Leveraging Local Resources

With Microsoft 2003 Terminal Services Microsoft now provides a much more impressive list of redirected local resources to a terminal session. With 2003 Terminal Services and an RDP client version 5.1 or later, you now have the ability to provide the user not only access to local and network drives and printers, but also COM ports and audio redirection. Users can now again enjoy something as simple as a new mail notification sound all the way up to viewing a multimedia presentation all via a terminal server session.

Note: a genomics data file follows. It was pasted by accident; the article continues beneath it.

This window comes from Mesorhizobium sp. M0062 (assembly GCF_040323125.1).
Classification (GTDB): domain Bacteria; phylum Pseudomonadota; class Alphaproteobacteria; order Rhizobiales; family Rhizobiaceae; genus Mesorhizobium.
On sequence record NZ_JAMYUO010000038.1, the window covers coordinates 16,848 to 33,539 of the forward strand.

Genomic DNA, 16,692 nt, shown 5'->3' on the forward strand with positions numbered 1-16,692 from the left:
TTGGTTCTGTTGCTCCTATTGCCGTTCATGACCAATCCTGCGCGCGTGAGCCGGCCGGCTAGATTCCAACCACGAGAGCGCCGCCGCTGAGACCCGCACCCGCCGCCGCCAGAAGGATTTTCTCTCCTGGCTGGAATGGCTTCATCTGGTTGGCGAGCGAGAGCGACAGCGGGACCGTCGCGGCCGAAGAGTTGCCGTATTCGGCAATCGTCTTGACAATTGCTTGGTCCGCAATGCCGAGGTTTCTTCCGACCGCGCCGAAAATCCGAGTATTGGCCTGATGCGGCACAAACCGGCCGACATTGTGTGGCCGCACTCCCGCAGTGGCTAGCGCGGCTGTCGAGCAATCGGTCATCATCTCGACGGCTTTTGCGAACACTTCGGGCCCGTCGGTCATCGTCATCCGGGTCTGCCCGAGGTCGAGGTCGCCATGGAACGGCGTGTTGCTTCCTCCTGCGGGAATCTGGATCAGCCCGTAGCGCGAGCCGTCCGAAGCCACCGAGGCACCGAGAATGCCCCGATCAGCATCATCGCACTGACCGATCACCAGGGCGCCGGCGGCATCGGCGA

Although audio redirection is nice and another step closer to making a terminal server session experience rival running the application locally a perhaps more useful addition to 2003 Terminal Services is COM port redirection. The most requested use of this is being able to synch a Palm Pilot to applications running via Terminal Services. Prior to 2003 Terminal Services an administrator was usually unable to deploy Outlook to a fair number of users because the users had to be able to sync to their Palm Pilot. This is no longer the case. Although audio and COM port redirection are nice, Windows 2003 Terminal Services have been really improved in the area of local and network drive and printer access. Windows 2003 Terminal Services can now automatically map all of a user's local and network drives and printers. The user now has full access to all their local and network drives and printers without you having to do anything in the background to set it up.

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